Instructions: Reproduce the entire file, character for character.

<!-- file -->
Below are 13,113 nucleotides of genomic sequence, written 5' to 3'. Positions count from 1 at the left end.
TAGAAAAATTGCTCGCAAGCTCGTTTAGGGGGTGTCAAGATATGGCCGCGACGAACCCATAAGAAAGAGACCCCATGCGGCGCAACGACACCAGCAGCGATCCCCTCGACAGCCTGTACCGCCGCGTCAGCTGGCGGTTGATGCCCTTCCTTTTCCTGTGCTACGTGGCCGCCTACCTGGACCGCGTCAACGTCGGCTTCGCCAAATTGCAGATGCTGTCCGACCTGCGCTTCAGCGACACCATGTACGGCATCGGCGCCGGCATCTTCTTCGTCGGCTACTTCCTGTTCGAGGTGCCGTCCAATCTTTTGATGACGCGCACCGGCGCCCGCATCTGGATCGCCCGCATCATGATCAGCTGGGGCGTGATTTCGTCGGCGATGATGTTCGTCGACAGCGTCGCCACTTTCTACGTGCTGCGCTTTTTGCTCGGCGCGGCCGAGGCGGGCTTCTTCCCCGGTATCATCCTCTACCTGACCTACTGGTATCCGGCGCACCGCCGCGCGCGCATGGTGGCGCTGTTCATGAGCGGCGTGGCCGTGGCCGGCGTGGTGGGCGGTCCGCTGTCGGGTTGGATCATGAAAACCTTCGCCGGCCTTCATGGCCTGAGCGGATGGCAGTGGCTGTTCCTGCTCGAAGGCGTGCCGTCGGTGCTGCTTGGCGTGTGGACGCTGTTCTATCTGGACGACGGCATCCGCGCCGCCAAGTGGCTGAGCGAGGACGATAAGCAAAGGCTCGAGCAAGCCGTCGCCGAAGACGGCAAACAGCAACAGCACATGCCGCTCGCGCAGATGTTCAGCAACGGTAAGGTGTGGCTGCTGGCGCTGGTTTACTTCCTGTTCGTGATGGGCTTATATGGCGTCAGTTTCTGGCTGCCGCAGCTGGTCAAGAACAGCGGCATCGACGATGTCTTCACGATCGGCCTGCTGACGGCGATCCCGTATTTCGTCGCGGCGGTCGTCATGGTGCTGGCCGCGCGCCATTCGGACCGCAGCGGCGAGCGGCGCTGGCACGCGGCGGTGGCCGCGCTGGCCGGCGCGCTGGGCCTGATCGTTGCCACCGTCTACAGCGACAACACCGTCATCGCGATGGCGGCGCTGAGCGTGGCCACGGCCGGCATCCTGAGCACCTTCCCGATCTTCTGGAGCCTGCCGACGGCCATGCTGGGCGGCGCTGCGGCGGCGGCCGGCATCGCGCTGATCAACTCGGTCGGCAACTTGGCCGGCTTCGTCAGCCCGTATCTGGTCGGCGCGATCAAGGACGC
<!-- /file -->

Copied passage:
Below are 13,113 nucleotides of genomic sequence, written 5' to 3'. Positions count from 1 at the left end.
TAGAAAAATTGCTCGCAAGCTCGTTTAGGGGGTGTCAAGATATGGCCGCGACGAACCCATAAGAAAGAGACCCCATGCGGCGCAACGACACCAGCAGCGATCCCCTCGACAGCCTGTACCGCCGCGTCAGCTGGCGGTTGATGCCCTTCCTTTTCCTGTGCTACGTGGCCGCCTACCTGGACCGCGTCAACGTCGGCTTCGCCAAATTGCAGATGCTGTCCGACCTGCGCTTCAGCGACACCATGTACGGCATCGGCGCCGGCATCTTCTTCGTCGGCTACTTCCTGTTCGAGGTGCCGTCCAATCTTTTGATGACGCGCACCGGCGCCCGCATCTGGATCGCCCGCATCATGATCAGCTGGGGCGTGATTTCGTCGGCGATGATGTTCGTCGACAGCGTCGCCACTTTCTACGTGCTGCGCTTTTTGCTCGGCGCGGCCGAGGCGGGCTTCTTCCCCGGTATCATCCTCTACCTGACCTACTGGTATCCGGCGCACCGCCGCGCGCGCATGGTGGCGCTGTTCATGAGCGGCGTGGCCGTGGCCGGCGTGGTGGGCGGTCCGCTGTCGGGTTGGATCATGAAAACCTTCGCCGGCCTTCATGGCCTGAGCGGATGGCAGTGGCTGTTCCTGCTCGAAGGCGTGCCGTCGGTGCTGCTTGGCGTGTGGACGCTGTTCTATCTGGACGACGGCATCCGCGCCGCCAAGTGGCTGAGCGAGGACGATAAGCAAAGGCTCGAGCAAGCCGTCGCCGAAGACGGCAAACAGCAACAGCACATGCCGCTCGCGCAGATGTTCAGCAACGGTAAGGTGTGGCTGCTGGCGCTGGTTTACTTCCTGTTCGTGATGGGCTTATATGGCGTCAGTTTCTGGCTGCCGCAGCTGGTCAAGAACAGCGGCATCGACGATGTCTTCACGATCGGCCTGCTGACGGCGATCCCGTATTTCGTCGCGGCGGTCGTCATGGTGCTGGCCGCGCGCCATTCGGACCGCAGCGGCGAGCGGCGCTGGCACGCGGCGGTGGCCGCGCTGGCCGGCGCGCTGGGCCTGATCGTTGCCACCGTCTACAGCGACAACACCGTCATCGCGATGGCGGCGCTGAGCGTGGCCACGGCCGGCATCCTGAGCACCTTCCCGATCTTCTGGAGCCTGCCGACGGCCATGCTGGGCGGCGCTGCGGCGGCGGCCGGCATCGCGCTGATCAACTCGGTCGGCAACTTGGCCGGCTTCGTCAGCCCGTATCTGGTCGGCGCGATCAAGGACGC